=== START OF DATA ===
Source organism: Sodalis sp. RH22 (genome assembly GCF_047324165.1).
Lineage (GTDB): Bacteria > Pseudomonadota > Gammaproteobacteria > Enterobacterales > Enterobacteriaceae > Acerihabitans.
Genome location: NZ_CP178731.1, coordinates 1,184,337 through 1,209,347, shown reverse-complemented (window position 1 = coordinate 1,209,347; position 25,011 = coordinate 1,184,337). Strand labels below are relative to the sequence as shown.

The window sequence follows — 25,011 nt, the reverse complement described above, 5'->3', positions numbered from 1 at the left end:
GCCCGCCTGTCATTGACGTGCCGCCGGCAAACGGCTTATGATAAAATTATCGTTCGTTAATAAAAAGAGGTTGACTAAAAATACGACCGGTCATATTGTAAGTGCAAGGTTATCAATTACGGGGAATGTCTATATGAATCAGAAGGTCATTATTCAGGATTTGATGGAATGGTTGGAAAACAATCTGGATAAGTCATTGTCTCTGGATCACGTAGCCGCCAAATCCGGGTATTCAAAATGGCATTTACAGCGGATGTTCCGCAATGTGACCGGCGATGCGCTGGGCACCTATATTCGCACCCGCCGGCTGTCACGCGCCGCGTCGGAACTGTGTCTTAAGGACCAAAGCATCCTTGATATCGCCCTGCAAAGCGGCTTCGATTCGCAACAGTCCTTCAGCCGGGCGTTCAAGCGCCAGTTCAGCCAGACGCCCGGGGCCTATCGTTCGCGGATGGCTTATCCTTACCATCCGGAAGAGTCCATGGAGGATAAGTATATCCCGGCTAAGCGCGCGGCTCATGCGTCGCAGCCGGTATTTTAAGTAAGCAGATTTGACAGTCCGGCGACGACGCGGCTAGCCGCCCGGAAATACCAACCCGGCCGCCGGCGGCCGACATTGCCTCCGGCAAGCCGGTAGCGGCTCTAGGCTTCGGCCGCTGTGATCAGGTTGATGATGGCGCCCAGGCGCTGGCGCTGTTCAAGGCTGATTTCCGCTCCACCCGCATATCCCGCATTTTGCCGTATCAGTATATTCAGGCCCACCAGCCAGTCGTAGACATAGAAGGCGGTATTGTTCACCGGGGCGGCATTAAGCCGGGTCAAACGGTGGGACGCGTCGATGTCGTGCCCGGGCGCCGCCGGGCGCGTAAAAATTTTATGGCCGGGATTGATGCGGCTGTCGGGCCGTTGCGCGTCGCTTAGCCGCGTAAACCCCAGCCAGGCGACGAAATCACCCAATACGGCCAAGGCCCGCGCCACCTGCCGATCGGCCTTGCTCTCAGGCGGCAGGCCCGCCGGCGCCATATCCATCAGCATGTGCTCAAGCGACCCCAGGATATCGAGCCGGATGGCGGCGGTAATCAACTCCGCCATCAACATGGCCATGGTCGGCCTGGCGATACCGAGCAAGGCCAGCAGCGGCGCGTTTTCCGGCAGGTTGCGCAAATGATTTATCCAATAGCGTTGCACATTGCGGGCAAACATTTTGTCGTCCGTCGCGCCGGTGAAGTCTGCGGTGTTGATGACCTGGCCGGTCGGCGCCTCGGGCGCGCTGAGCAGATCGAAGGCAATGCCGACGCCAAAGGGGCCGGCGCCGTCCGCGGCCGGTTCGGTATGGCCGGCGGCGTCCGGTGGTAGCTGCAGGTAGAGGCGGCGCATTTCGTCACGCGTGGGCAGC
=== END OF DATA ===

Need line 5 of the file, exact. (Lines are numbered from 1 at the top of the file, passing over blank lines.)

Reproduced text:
GCCCGCCTGTCATTGACGTGCCGCCGGCAAACGGCTTATGATAAAATTATCGTTCGTTAATAAAAAGAGGTTGACTAAAAATACGACCGGTCATATTGTAAGTGCAAGGTTATCAATTACGGGGAATGTCTATATGAATCAGAAGGTCATTATTCAGGATTTGATGGAATGGTTGGAAAACAATCTGGATAAGTCATTGTCTCTGGATCACGTAGCCGCCAAATCCGGGTATTCAAAATGGCATTTACAGCGGATGTTCCGCAATGTGACCGGCGATGCGCTGGGCACCTATATTCGCACCCGCCGGCTGTCACGCGCCGCGTCGGAACTGTGTCTTAAGGACCAAAGCATCCTTGATATCGCCCTGCAAAGCGGCTTCGATTCGCAACAGTCCTTCAGCCGGGCGTTCAAGCGCCAGTTCAGCCAGACGCCCGGGGCCTATCGTTCGCGGATGGCTTATCCTTACCATCCGGAAGAGTCCATGGAGGATAAGTATATCCCGGCTAAGCGCGCGGCTCATGCGTCGCAGCCGGTATTTTAAGTAAGCAGATTTGACAGTCCGGCGACGACGCGGCTAGCCGCCCGGAAATACCAACCCGGCCGCCGGCGGCCGACATTGCCTCCGGCAAGCCGGTAGCGGCTCTAGGCTTCGGCCGCTGTGATCAGGTTGATGATGGCGCCCAGGCGCTGGCGCTGTTCAAGGCTGATTTCCGCTCCACCCGCATATCCCGCATTTTGCCGTATCAGTATATTCAGGCCCACCAGCCAGTCGTAGACATAGAAGGCGGTATTGTTCACCGGGGCGGCATTAAGCCGGGTCAAACGGTGGGACGCGTCGATGTCGTGCCCGGGCGCCGCCGGGCGCGTAAAAATTTTATGGCCGGGATTGATGCGGCTGTCGGGCCGTTGCGCGTCGCTTAGCCGCGTAAACCCCAGCCAGGCGACGAAATCACCCAATACGGCCAAGGCCCGCGCCACCTGCCGATCGGCCTTGCTCTCAGGCGGCAGGCCCGCCGGCGCCATATCCATCAGCATGTGCTCAAGCGACCCCAGGATATCGAGCCGGATGGCGGCGGTAATCAACTCCGCCATCAACATGGCCATGGTCGGCCTGGCGATACCGAGCAAGGCCAGCAGCGGCGCGTTTTCCGGCAGGTTGCGCAAATGATTTATCCAATAGCGTTGCACATTGCGGGCAAACATTTTGTCGTCCGTCGCGCCGGTGAAGTCTGCGGTGTTGATGACCTGGCCGGTCGGCGCCTCGGGCGCGCTGAGCAGATCGAAGGCAATGCCGACGCCAAAGGGGCCGGCGCCGTCCGCGGCCGGTTCGGTATGGCCGGCGGCGTCCGGTGGTAGCTGCAGGTAGAGGCGGCGCATTTCGTCACGCGTGGGCAGC